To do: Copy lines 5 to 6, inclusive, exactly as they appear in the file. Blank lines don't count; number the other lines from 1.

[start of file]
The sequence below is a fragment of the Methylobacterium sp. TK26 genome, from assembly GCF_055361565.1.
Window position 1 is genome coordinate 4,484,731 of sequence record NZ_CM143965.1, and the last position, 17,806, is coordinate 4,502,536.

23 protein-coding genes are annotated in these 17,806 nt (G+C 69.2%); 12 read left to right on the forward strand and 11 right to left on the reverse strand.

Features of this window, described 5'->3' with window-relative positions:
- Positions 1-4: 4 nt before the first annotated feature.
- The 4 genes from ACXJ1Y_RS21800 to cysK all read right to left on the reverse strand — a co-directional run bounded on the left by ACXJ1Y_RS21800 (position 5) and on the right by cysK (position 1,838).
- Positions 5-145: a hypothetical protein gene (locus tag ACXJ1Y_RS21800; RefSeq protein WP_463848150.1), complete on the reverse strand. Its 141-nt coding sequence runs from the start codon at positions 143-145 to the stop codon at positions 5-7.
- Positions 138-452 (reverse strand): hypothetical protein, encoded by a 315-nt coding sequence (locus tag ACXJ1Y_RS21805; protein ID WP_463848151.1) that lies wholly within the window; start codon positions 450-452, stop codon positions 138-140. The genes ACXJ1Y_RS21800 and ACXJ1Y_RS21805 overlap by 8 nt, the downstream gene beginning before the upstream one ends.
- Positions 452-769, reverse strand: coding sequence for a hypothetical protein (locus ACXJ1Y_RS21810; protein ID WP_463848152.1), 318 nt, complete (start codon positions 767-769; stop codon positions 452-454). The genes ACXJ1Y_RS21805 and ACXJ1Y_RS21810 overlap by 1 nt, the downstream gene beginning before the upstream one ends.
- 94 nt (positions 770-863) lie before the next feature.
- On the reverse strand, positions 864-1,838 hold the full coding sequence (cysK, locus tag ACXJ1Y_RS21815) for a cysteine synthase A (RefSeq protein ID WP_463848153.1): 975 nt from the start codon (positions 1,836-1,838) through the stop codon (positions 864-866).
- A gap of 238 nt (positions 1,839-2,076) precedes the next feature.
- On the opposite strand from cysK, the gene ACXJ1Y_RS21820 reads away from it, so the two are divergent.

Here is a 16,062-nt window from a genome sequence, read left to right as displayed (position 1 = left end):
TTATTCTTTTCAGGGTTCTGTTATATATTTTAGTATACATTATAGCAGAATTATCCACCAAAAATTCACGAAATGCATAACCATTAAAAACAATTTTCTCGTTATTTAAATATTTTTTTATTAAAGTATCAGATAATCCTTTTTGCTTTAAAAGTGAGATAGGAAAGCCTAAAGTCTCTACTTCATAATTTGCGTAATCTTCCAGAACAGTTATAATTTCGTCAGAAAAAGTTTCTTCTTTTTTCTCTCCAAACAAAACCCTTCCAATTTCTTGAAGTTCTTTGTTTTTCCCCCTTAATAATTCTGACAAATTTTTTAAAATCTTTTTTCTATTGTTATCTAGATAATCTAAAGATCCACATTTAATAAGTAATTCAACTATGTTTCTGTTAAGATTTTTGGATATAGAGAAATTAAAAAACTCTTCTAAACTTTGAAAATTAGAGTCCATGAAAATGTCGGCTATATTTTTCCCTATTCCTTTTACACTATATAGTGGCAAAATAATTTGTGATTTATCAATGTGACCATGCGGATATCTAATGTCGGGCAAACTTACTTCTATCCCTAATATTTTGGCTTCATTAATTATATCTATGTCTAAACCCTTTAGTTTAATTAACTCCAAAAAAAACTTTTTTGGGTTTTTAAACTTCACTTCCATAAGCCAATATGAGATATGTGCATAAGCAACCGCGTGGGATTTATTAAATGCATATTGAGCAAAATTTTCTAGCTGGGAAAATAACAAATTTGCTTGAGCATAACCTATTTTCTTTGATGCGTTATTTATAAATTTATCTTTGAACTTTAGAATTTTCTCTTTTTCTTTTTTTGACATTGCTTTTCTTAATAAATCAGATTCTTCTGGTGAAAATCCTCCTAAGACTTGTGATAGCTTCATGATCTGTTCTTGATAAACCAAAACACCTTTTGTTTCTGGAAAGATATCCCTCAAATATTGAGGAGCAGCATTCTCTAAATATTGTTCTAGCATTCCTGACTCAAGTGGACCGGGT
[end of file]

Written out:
- Positions 1-4: 4 nt before the first annotated feature.
- The 4 genes from ACXJ1Y_RS21800 to cysK all read right to left on the reverse strand — a co-directional run bounded on the left by ACXJ1Y_RS21800 (position 5) and on the right by cysK (position 1,838).